Dynamics of genetic rescue in inbred Drosophila melanogaster populations

R. Bijlsma*, M. D. D. Westerhof, L. P. Roekx, I. Pen

*Corresponding author for this work

Research output: Contribution to journalArticleAcademicpeer-review

26 Citations (Scopus)
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Abstract

Genetic rescue has been proposed as a management strategy to improve the fitness of genetically eroded populations by alleviating inbreeding depression. We studied the dynamics of genetic rescue in inbred populations of Drosophila. Using balancer chromosomes, we show that the force of heterosis that accompanies genetic rescue is large and allows even a recessive lethal to increase substantially in frequency in the rescued populations, particularly at stress temperatures. This indicates that deleterious alleles present in the immigrants can increase significantly in frequency in the recipient population when they are in linkage disequilibrium with genes responsible for the heterosis. In a second experiment we rescued eight inbred Drosophila populations with immigrants from two other inbred populations and observe: (i) there is a significant increase in viability both 5 and 10 generations after the rescue event, showing that the increase in fitness is not transient but persists long-term. (ii) The lower the fitness of the recipient population the larger the fitness increase. (iii) The increase in fitness depends significantly on the origin of the rescuers. The immigrants used were fixed for a conditional lethal that was mildly deleterious at 25A degrees C but lethal at 29A degrees C. By comparing fitness at 25A degrees C (the temperature during the rescue experiment) and 29A degrees C, we show that the lethal allele reached significant frequencies in most rescued populations, which upon renewed inbreeding became fixed in part of the inbred lines. In conclusion, in addition to the fitness increase genetic rescue can easily result in a substantial increase in the frequency of mildly deleterious alleles carried by the immigrants. This can endanger the rescued population greatly when it undergoes recurrent inbreeding. However, using a sufficient number of immigrants and to accompany the rescue event with the right demographic measures will overcome this problem. As such, genetic rescue still is a viable option to manage genetically eroded populations.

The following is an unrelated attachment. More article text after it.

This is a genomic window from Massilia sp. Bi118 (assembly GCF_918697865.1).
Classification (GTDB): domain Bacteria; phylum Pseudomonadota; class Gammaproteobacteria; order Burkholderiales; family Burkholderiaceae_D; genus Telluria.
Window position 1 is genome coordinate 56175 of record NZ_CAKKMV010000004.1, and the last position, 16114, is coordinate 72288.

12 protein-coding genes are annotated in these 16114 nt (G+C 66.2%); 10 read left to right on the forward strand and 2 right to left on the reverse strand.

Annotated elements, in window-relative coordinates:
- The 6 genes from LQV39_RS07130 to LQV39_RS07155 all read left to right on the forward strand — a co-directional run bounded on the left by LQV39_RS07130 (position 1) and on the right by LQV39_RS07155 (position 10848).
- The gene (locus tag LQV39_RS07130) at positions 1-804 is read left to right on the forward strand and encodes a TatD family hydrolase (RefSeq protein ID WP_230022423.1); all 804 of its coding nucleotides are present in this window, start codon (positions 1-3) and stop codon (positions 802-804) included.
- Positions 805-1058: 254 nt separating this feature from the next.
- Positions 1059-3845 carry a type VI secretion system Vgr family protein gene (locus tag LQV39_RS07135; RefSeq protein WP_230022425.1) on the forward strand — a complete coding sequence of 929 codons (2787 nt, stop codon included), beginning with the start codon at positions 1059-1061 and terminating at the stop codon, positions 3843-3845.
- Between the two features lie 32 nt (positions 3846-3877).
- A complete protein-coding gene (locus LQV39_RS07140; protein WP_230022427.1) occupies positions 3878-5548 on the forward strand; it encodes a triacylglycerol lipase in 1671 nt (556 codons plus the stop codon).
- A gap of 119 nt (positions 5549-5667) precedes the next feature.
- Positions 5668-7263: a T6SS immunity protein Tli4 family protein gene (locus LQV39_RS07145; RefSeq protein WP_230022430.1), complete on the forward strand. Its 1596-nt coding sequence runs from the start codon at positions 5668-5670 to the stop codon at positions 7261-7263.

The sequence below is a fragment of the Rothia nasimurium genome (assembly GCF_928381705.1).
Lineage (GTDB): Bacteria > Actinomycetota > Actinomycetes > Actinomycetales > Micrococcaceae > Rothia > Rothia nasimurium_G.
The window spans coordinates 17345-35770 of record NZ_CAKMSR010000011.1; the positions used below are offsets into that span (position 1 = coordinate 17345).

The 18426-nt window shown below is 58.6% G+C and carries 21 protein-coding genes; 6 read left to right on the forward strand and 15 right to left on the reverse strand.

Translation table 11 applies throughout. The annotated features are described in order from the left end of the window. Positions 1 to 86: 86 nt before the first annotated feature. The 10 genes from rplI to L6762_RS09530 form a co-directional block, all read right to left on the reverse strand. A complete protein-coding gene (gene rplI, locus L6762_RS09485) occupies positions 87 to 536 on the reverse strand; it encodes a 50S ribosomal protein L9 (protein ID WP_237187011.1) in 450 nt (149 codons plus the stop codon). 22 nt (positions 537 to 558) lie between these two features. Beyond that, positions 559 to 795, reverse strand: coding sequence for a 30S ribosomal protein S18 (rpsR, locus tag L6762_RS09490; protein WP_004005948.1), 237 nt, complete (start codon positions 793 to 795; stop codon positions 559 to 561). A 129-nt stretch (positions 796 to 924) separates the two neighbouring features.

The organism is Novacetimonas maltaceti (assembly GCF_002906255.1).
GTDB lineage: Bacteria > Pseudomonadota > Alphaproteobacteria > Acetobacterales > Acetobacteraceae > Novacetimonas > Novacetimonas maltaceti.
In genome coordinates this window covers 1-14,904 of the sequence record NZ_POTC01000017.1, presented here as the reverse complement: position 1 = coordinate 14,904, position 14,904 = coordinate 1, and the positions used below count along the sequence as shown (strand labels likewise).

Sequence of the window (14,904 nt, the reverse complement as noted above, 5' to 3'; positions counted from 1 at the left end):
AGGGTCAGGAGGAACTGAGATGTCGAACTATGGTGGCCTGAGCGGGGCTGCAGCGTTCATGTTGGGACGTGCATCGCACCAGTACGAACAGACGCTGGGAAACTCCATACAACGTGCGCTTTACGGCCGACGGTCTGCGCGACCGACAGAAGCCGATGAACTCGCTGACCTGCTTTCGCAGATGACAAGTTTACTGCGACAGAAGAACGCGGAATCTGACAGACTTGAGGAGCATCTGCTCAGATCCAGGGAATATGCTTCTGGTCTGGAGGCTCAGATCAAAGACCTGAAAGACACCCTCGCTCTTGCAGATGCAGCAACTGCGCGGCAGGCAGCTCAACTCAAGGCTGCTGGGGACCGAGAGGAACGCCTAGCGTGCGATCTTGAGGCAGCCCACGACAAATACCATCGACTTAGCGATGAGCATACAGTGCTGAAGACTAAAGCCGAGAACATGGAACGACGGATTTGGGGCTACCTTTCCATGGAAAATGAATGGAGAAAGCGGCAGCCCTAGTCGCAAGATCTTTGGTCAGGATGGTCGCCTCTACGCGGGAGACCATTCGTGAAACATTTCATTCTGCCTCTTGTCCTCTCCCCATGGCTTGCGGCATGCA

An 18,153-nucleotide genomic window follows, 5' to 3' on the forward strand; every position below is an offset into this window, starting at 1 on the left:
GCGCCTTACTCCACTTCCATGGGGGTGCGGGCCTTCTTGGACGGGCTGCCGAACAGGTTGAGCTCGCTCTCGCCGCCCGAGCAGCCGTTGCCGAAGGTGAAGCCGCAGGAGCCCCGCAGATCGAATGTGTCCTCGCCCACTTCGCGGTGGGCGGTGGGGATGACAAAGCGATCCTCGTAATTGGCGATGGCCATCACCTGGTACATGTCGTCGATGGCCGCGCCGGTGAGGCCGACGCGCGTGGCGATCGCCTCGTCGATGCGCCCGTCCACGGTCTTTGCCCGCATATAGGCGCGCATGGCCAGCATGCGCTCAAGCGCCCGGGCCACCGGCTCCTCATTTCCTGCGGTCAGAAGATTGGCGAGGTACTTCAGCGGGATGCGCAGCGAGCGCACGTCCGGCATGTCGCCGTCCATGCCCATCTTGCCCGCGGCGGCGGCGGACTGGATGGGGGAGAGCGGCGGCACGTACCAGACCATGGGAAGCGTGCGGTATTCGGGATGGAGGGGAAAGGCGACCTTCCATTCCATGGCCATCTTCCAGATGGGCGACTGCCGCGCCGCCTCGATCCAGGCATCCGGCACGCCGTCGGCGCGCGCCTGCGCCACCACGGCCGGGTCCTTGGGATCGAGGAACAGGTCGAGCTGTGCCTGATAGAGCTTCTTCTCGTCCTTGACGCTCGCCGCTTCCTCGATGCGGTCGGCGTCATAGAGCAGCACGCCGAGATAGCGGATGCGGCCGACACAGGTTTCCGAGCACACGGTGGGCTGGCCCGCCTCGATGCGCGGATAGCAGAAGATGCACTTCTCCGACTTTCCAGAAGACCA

Original languageEnglish
Pages (from-to)449-462
Number of pages14
JournalConservation Genetics
Volume11
Issue number2
DOIs
Publication statusPublished - Apr-2010
EventESF-ConGen Meeting on Integrating Population Genetics and Conservation Biology - , Norway
Duration: 23-May-200927-May-2009

Keywords

  • Drosophila
  • Gene flow
  • Genetic drift
  • Genetic load
  • Genetic rescue
  • Inbreeding
  • Inbreeding depression
  • CANIS-LUPUS POPULATION
  • INBREEDING DEPRESSION
  • CONSERVATION BIOLOGY
  • DELETERIOUS MUTATIONS
  • NATURAL-POPULATIONS
  • LIFE-SPAN
  • EXTINCTION
  • RESTORATION
  • TEMPERATURE
  • IMMIGRANT

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